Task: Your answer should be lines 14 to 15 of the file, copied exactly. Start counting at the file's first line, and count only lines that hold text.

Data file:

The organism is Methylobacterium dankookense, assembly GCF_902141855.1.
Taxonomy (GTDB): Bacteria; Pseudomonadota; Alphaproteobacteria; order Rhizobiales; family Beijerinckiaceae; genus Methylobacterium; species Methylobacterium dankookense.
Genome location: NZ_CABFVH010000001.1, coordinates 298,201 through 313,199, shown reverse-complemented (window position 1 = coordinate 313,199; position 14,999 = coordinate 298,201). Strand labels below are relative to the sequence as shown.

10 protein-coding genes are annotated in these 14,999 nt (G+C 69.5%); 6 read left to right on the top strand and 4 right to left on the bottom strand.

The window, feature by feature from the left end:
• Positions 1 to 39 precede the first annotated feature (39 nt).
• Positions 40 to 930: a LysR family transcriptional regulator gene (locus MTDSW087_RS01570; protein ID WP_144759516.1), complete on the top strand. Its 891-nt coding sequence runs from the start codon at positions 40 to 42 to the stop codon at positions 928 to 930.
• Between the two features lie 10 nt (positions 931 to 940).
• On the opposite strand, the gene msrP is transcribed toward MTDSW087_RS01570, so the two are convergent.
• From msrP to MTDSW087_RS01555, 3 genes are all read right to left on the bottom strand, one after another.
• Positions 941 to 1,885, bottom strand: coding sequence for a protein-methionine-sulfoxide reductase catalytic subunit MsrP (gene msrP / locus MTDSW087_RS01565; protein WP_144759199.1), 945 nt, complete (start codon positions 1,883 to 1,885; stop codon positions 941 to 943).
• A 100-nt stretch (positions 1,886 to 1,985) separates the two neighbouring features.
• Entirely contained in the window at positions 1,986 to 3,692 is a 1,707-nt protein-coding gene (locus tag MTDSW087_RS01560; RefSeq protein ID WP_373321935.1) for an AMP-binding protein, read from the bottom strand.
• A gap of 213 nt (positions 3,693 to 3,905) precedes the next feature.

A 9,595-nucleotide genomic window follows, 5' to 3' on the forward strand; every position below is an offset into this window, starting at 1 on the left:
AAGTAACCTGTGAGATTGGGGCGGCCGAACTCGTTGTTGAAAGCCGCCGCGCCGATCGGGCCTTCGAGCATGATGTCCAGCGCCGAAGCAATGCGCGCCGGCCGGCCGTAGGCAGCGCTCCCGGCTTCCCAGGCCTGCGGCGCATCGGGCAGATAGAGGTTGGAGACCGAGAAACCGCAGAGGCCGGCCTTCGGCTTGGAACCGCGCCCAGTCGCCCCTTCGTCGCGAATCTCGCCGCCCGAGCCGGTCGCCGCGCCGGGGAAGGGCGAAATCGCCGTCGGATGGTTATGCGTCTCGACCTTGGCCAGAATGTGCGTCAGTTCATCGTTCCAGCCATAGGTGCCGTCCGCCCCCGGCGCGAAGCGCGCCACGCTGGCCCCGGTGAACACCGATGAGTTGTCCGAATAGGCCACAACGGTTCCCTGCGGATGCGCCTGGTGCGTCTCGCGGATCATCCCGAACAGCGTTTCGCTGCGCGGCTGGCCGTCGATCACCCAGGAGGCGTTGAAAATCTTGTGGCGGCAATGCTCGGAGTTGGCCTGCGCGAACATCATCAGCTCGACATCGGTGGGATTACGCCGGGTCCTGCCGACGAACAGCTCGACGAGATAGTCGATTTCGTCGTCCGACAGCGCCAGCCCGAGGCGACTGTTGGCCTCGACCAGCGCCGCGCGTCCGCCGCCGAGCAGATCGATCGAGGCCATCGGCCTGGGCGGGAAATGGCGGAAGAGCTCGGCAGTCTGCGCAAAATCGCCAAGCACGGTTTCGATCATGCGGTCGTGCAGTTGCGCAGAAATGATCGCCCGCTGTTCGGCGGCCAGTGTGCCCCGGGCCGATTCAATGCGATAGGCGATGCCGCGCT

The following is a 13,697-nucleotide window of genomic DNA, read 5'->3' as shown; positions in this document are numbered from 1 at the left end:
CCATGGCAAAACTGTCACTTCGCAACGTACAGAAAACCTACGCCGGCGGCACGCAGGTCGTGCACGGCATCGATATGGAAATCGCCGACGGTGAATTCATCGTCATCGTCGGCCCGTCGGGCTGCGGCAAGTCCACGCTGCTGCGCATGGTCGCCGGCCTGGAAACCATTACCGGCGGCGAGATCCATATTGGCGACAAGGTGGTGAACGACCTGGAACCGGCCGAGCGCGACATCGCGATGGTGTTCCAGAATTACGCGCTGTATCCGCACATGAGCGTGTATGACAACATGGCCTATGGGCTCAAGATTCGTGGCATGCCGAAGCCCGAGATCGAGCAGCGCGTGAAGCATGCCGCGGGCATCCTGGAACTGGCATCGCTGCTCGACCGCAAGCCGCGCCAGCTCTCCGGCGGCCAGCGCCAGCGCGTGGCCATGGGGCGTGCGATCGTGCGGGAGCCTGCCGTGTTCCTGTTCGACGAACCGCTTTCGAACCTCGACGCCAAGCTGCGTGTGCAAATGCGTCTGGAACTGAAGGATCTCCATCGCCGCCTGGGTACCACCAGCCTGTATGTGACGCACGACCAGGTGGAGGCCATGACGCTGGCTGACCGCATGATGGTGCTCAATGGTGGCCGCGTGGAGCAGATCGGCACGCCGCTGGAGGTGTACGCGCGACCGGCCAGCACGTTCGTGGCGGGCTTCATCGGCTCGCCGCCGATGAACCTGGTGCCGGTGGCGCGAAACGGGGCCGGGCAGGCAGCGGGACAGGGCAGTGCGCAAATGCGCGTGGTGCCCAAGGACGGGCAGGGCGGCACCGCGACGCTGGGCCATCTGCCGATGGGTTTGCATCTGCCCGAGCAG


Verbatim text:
• A gap of 213 nt (positions 3,693 to 3,905) precedes the next feature.

A 9,595-nucleotide genomic window follows, 5' to 3' on the forward strand; every position below is an offset into this window, starting at 1 on the left: